It's a question arising with increasing frequency from Cambridge to California. Online learning, once considered the Yugo of higher education, is now sweeping through American academia faster than anyone thought conceivable just five years ago. Almost every week, some elite private college or public university announces plans to put professors on camera and beam lectures to students half a mile or half a world away. For the schools, the technology is a way to reach people they might not otherwise engage and to experiment with a tool that could transform how they dispense knowledge in the future.
For those tuning in – often thousands, ranging in age from 9 to 90 – it is a way to brush up on a subject, prepare for a course they may one day take on campus, or just learn from a professor they otherwise would never have access to, like a godfather of the Human Genome Project.
The candid question behind the camera is where this is all leading. Some people, like Harvard Business School professor Clayton Christensen, predict that in as little as 15 years half of the colleges in the United States will be in bankruptcy, upended by online learning and the move to hybrid models in which only select classes are taught in person on campus. Others see more incremental shifts, with virtual learning remaining a tool rather than a transformative technology in higher education.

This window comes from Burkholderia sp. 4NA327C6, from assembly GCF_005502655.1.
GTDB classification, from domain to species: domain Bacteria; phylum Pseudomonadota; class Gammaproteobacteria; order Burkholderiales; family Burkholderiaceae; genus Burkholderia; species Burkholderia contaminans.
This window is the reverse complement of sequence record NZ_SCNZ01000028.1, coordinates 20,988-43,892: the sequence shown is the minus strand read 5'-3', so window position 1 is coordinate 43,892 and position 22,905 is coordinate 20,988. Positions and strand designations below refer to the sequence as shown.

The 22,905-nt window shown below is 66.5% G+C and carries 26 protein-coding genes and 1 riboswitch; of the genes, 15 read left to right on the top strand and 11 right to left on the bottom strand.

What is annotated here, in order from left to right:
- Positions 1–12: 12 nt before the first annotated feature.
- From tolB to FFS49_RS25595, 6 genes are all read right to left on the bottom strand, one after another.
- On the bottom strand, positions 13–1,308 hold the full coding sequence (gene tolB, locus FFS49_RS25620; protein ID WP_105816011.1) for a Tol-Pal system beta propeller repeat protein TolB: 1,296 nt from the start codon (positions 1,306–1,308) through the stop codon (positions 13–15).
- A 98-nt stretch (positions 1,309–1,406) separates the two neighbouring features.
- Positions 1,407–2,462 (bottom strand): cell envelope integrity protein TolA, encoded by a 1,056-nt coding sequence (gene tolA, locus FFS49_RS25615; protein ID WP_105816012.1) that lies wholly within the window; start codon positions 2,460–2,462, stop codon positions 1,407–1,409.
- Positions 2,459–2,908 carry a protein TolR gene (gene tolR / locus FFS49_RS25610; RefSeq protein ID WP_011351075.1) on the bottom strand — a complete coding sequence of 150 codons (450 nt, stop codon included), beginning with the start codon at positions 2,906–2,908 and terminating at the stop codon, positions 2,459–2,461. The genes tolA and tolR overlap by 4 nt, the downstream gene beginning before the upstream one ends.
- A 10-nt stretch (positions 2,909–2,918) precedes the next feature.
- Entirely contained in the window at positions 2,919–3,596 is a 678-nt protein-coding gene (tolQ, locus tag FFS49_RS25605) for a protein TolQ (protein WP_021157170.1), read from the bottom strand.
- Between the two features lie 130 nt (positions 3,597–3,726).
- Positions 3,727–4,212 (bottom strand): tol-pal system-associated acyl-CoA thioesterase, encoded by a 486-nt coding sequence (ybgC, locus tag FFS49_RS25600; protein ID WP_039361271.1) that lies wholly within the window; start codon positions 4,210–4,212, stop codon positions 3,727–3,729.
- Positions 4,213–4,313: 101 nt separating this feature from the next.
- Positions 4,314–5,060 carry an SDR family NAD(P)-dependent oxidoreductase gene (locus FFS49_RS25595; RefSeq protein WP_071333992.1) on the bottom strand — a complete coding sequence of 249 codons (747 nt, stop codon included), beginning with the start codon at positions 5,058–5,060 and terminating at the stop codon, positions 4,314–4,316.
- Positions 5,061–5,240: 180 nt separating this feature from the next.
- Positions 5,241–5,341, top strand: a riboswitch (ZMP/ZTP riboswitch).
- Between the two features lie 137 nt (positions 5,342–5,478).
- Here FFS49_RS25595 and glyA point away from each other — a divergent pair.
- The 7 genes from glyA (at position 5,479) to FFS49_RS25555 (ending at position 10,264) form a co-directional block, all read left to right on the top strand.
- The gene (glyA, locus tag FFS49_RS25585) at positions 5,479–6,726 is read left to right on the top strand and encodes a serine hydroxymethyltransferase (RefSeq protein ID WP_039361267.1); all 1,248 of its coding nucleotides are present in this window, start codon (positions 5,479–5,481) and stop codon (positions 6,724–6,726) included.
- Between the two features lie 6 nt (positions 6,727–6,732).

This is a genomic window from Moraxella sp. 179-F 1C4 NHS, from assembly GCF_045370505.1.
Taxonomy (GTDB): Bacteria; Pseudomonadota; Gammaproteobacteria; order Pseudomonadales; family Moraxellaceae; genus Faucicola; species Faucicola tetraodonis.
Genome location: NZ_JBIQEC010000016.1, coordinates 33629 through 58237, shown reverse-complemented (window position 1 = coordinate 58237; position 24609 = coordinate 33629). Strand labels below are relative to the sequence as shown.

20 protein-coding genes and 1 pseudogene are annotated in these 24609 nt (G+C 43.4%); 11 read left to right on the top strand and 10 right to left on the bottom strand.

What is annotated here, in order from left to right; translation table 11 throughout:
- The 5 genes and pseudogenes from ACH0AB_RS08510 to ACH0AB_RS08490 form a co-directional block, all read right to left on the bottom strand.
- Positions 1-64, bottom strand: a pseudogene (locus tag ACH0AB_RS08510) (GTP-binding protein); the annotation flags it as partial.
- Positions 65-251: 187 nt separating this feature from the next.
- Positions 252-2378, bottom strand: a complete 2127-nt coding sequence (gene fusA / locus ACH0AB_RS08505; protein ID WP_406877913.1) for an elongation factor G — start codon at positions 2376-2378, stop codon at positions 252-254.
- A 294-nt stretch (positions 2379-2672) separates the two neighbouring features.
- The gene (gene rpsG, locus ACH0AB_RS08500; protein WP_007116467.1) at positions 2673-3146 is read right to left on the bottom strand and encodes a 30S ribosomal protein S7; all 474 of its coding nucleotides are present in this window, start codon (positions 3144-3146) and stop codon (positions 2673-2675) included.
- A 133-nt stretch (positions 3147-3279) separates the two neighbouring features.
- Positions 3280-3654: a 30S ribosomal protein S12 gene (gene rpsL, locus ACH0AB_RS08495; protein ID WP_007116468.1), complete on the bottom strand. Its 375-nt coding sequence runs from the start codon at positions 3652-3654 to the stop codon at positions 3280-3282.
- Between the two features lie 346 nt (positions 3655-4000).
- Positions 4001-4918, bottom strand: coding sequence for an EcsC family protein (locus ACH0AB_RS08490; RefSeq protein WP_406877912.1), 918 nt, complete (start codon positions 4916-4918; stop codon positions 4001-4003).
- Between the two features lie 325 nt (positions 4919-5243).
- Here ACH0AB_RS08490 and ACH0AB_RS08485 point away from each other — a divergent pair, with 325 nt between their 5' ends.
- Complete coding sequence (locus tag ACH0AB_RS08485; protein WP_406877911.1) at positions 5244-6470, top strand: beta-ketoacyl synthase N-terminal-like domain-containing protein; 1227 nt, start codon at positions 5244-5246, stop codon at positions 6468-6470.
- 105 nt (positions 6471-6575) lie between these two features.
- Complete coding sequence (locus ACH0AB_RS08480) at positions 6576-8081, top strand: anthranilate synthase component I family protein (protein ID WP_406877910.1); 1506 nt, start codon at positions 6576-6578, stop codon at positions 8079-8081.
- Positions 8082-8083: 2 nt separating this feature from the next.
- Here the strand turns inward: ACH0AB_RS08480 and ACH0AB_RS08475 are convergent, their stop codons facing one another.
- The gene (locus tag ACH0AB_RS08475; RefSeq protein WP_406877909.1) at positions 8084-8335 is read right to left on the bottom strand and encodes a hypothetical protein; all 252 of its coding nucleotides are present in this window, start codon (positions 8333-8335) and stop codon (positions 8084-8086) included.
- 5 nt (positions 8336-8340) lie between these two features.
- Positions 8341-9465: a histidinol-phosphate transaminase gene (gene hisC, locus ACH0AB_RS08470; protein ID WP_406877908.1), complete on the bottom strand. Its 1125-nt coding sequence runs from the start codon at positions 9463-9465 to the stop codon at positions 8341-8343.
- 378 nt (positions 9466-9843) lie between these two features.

Yet few doubt that college is ripe for change. Under the current system, students face serious problems getting into and through school, universities struggle to make money, and everyone grapples with fairness issues – why did she get accepted and I didn't? This is to say nothing of the rising cost of a degree that may, or may not, prepare students for a job. Mix in the advent of new technologies such as cloud computing, which makes information, videos, and course work accessible at any time from anywhere, and old-style bricks-and-mortar colleges look ready for reinvention.
Challenges remain on the road to an electronic "edutopia," of course. Traditional universities haven't quite figured out how – or whether – to charge for online courses, or if they should give people credit for taking them. Professors on some campuses are rebelling, concerned that MOOCs devalue in-person teaching. Skeptics argue that digital learning can't provide the intimacy of the classroom or the social experience of the campus.